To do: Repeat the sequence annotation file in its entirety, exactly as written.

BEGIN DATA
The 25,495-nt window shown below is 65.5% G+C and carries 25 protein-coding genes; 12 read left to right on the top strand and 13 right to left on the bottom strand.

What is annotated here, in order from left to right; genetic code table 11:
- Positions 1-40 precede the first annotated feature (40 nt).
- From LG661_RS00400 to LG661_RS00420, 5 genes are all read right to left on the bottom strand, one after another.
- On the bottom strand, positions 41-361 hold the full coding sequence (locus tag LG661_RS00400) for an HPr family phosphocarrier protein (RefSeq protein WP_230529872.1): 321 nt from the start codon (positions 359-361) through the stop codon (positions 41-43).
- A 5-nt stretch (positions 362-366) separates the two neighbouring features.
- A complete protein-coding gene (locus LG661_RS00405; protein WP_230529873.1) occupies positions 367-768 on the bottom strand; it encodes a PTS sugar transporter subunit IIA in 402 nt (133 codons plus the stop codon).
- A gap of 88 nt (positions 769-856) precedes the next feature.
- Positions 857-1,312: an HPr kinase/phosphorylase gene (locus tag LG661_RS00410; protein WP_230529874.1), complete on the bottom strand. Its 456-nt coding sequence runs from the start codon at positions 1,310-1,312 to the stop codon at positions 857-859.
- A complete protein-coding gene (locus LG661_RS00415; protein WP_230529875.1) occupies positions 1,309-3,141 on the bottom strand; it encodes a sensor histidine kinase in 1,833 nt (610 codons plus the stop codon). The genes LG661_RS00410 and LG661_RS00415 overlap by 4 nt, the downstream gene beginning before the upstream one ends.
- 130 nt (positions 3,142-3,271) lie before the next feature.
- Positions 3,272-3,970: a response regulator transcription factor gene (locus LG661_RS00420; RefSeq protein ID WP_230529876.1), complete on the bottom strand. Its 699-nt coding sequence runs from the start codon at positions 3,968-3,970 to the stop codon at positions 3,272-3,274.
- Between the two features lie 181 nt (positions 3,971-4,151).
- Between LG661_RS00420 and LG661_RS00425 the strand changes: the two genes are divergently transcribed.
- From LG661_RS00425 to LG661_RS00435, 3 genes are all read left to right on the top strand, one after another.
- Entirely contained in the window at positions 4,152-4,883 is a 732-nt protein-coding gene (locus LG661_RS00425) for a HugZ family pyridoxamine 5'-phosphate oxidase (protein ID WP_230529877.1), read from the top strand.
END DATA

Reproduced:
The 25,495-nt window shown below is 65.5% G+C and carries 25 protein-coding genes; 12 read left to right on the top strand and 13 right to left on the bottom strand.

What is annotated here, in order from left to right; genetic code table 11:
- Positions 1-40 precede the first annotated feature (40 nt).
- From LG661_RS00400 to LG661_RS00420, 5 genes are all read right to left on the bottom strand, one after another.
- On the bottom strand, positions 41-361 hold the full coding sequence (locus tag LG661_RS00400) for an HPr family phosphocarrier protein (RefSeq protein WP_230529872.1): 321 nt from the start codon (positions 359-361) through the stop codon (positions 41-43).
- A 5-nt stretch (positions 362-366) separates the two neighbouring features.
- A complete protein-coding gene (locus LG661_RS00405; protein WP_230529873.1) occupies positions 367-768 on the bottom strand; it encodes a PTS sugar transporter subunit IIA in 402 nt (133 codons plus the stop codon).
- A gap of 88 nt (positions 769-856) precedes the next feature.
- Positions 857-1,312: an HPr kinase/phosphorylase gene (locus tag LG661_RS00410; protein WP_230529874.1), complete on the bottom strand. Its 456-nt coding sequence runs from the start codon at positions 1,310-1,312 to the stop codon at positions 857-859.
- A complete protein-coding gene (locus LG661_RS00415; protein WP_230529875.1) occupies positions 1,309-3,141 on the bottom strand; it encodes a sensor histidine kinase in 1,833 nt (610 codons plus the stop codon). The genes LG661_RS00410 and LG661_RS00415 overlap by 4 nt, the downstream gene beginning before the upstream one ends.
- 130 nt (positions 3,142-3,271) lie before the next feature.
- Positions 3,272-3,970: a response regulator transcription factor gene (locus LG661_RS00420; RefSeq protein ID WP_230529876.1), complete on the bottom strand. Its 699-nt coding sequence runs from the start codon at positions 3,968-3,970 to the stop codon at positions 3,272-3,274.
- Between the two features lie 181 nt (positions 3,971-4,151).
- Between LG661_RS00420 and LG661_RS00425 the strand changes: the two genes are divergently transcribed.
- From LG661_RS00425 to LG661_RS00435, 3 genes are all read left to right on the top strand, one after another.
- Entirely contained in the window at positions 4,152-4,883 is a 732-nt protein-coding gene (locus LG661_RS00425) for a HugZ family pyridoxamine 5'-phosphate oxidase (protein ID WP_230529877.1), read from the top strand.